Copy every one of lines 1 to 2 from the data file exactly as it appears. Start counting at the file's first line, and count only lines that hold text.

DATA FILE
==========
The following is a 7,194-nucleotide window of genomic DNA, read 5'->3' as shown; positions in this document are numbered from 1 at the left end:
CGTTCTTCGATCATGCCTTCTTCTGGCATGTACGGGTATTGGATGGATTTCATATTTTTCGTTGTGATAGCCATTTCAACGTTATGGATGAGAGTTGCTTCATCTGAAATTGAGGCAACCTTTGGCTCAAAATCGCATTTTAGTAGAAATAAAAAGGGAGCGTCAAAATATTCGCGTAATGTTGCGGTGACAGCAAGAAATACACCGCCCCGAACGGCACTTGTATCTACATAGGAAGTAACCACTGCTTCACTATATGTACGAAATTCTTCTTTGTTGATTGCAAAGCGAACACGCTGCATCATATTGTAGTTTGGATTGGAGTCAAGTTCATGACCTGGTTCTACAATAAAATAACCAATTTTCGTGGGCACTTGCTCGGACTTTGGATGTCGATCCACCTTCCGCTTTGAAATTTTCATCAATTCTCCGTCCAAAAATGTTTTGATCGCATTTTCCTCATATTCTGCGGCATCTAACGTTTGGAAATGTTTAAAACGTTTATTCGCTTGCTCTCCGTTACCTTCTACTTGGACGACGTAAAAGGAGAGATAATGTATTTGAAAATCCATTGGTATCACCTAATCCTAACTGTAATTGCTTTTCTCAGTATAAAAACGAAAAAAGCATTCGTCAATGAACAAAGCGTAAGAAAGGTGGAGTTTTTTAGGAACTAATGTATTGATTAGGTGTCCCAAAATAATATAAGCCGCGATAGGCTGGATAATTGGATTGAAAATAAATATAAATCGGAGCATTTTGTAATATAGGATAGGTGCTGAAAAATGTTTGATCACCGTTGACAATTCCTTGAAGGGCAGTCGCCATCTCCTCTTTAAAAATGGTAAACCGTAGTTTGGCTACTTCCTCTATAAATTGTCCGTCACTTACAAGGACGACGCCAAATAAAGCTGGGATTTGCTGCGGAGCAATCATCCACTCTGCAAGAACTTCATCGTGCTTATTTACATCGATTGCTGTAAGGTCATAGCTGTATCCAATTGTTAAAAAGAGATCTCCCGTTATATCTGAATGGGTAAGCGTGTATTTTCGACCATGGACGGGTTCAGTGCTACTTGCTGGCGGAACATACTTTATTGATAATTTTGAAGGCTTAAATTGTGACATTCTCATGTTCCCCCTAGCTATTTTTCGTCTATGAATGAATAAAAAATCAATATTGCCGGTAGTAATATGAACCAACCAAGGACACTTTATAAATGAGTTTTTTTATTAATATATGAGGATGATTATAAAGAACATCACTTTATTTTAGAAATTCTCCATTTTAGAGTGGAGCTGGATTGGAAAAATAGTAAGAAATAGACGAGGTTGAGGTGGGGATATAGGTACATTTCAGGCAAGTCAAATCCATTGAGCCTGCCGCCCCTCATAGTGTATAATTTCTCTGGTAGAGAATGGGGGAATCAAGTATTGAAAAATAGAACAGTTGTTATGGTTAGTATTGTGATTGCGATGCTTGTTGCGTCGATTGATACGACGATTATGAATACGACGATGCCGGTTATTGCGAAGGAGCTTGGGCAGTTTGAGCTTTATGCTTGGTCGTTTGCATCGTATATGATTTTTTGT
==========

The following is a 7,194-nucleotide window of genomic DNA, read 5'->3' as shown; positions in this document are numbered from 1 at the left end:
CGTTCTTCGATCATGCCTTCTTCTGGCATGTACGGGTATTGGATGGATTTCATATTTTTCGTTGTGATAGCCATTTCAACGTTATGGATGAGAGTTGCTTCATCTGAAATTGAGGCAACCTTTGGCTCAAAATCGCATTTTAGTAGAAATAAAAAGGGAGCGTCAAAATATTCGCGTAATGTTGCGGTGACAGCAAGAAATACACCGCCCCGAACGGCACTTGTATCTACATAGGAAGTAACCACTGCTTCACTATATGTACGAAATTCTTCTTTGTTGATTGCAAAGCGAACACGCTGCATCATATTGTAGTTTGGATTGGAGTCAAGTTCATGACCTGGTTCTACAATAAAATAACCAATTTTCGTGGGCACTTGCTCGGACTTTGGATGTCGATCCACCTTCCGCTTTGAAATTTTCATCAATTCTCCGTCCAAAAATGTTTTGATCGCATTTTCCTCATATTCTGCGGCATCTAACGTTTGGAAATGTTTAAAACGTTTATTCGCTTGCTCTCCGTTACCTTCTACTTGGACGACGTAAAAGGAGAGATAATGTATTTGAAAATCCATTGGTATCACCTAATCCTAACTGTAATTGCTTTTCTCAGTATAAAAACGAAAAAAGCATTCGTCAATGAACAAAGCGTAAGAAAGGTGGAGTTTTTTAGGAACTAATGTATTGATTAGGTGTCCCAAAATAATATAAGCCGCGATAGGCTGGATAATTGGATTGAAAATAAATATAAATCGGAGCATTTTGTAATATAGGATAGGTGCTGAAAAATGTTTGATCACCGTTGACAATTCCTTGAAGGGCAGTCGCCATCTCCTCTTTAAAAATGGTAAACCGTAGTTTGGCTACTTCCTCTATAAATTGTCCGTCACTTACAAGGACGACGCCAAATAAAGCTGGGATTTGCTGCGGAGCAATCATCCACTCTGCAAGAACTTCATCGTGCTTATTTACATCGATTGCTGTAAGGTCATAGCTGTATCCAATTGTTAAAAAGAGATCTCCCGTTATATCTGAATGGGTAAGCGTGTATTTTCGACCATGGACGGGTTCAGTGCTACTTGCTGGCGGAACATACTTTATTGATAATTTTGAAGGCTTAAATTGTGACATTCTCATGTTCCCCCTAGCTATTTTTCGTCTATGAATGAATAAAAAATCAATATTGCCGGTAGTAATATGAACCAACCAAGGACACTTTATAAATGAGTTTTTTTATTAATATATGAGGATGATTATAAAGAACATCACTTTATTTTAGAAATTCTCCATTTTAGAGTGGAGCTGGATTGGAAAAATAGTAAGAAATAGACGAGGTTGAGGTGGGGATATAGGTACATTTCAGGCAAGTCAAATCCATTGAGCCTGCCGCCCCTCATAGTGTATAATTTCTCTGGTAGAGAATGGGGGAATCAAGTATTGAAAAATAGAACAGTTGTTATGGTTAGTATTGTGATTGCGATGCTTGTTGCGTCGATTGATACGACGATTATGAATACGACGATGCCGGTTATTGCGAAGGAGCTTGGGCAGTTTGAGCTTTATGCTTGGTCGTTTGCATCGTATATGATTTTTTGT